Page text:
"I don't believe that we are safer now than we were after 9/11 because we have made a series of terrible decisions in our foreign policy. We went into Iraq, a war that we should have never authorized and should not have been waged. It has fanned the flames of anti-American sentiment. It has, more importantly, allowed us to neglect the situation in Afghanistan."

Yet last week, Obama cut a video thanking GIs who had served in Iraq, or are serving there now, saying that their work has "made America safer." Which is it? Was the United States safer or not safer due to the Bush-Cheney war? As an opponent of the war, Obama had an unambiguous stance. Now, as commander in chief, he understandably does not want to say that American GIs sacrificed -- and were sacrificed -- in vain. So he praises the soldiers for an achievement he does not, or did not, believe was real. Such rhetorical gymnastics, even if necessary, do not make for a clear message. In reply to my question, Gibbs said he would have to review the president's remarks in the video -- a classic press secretary dodge.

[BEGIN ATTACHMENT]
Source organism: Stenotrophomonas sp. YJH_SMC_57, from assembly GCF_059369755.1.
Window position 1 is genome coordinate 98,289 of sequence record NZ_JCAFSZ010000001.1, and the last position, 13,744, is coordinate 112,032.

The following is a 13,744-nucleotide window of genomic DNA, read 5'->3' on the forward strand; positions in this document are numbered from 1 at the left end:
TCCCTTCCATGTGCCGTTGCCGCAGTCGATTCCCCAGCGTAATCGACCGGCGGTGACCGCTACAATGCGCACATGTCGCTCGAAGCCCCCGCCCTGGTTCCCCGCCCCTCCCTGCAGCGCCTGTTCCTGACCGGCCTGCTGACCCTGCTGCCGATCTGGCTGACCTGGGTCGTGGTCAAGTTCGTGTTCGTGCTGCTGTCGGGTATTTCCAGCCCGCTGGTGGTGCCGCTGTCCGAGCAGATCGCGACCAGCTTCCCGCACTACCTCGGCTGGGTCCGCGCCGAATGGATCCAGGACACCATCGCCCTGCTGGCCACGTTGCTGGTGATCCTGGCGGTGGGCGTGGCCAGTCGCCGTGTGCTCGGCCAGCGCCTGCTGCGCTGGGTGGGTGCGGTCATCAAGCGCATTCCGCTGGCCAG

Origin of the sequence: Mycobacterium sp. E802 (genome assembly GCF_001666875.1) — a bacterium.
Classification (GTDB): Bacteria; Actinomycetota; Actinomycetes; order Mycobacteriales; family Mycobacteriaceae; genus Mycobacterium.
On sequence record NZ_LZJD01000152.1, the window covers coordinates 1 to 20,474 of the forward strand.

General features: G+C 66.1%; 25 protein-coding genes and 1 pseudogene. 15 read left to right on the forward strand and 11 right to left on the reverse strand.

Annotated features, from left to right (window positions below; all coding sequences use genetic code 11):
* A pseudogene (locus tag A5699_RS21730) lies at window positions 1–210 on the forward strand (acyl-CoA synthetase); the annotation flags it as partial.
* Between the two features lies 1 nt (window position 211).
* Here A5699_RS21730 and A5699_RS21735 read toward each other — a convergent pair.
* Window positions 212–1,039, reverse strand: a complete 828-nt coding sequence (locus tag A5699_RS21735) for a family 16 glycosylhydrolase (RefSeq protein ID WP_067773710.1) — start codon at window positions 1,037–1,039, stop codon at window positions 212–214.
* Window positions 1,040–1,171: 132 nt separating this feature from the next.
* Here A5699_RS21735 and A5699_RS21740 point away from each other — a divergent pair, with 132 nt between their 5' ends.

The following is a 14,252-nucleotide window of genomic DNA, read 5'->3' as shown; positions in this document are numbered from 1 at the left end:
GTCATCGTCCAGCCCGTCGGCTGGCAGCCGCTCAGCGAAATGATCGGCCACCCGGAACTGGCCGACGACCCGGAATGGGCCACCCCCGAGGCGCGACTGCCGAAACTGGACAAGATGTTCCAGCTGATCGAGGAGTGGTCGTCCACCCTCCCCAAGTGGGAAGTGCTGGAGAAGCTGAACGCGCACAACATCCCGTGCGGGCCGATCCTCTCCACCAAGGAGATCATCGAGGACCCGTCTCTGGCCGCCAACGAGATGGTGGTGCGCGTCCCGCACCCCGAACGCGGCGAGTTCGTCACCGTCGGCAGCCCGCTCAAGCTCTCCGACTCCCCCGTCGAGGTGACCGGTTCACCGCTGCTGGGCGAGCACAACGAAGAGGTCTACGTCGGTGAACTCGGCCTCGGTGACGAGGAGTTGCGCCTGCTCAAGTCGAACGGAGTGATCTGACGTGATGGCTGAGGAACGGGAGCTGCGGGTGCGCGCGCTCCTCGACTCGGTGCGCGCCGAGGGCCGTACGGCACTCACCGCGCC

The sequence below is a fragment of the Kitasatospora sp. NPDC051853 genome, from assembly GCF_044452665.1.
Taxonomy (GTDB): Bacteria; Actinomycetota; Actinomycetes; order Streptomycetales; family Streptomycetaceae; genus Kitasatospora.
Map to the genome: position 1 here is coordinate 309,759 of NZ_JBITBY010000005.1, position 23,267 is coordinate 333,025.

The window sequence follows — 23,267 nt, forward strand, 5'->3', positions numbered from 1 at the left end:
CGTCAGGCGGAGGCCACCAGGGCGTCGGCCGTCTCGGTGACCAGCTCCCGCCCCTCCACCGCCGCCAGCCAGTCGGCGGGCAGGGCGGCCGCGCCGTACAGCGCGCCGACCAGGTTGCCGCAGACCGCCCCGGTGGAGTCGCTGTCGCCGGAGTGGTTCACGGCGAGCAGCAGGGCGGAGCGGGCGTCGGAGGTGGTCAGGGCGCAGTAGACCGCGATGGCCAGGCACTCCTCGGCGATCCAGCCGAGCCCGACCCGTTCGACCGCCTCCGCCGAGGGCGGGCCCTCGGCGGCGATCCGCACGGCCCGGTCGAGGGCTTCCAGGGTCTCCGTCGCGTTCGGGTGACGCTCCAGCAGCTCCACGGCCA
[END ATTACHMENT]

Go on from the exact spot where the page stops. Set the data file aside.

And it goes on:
Corn concludes: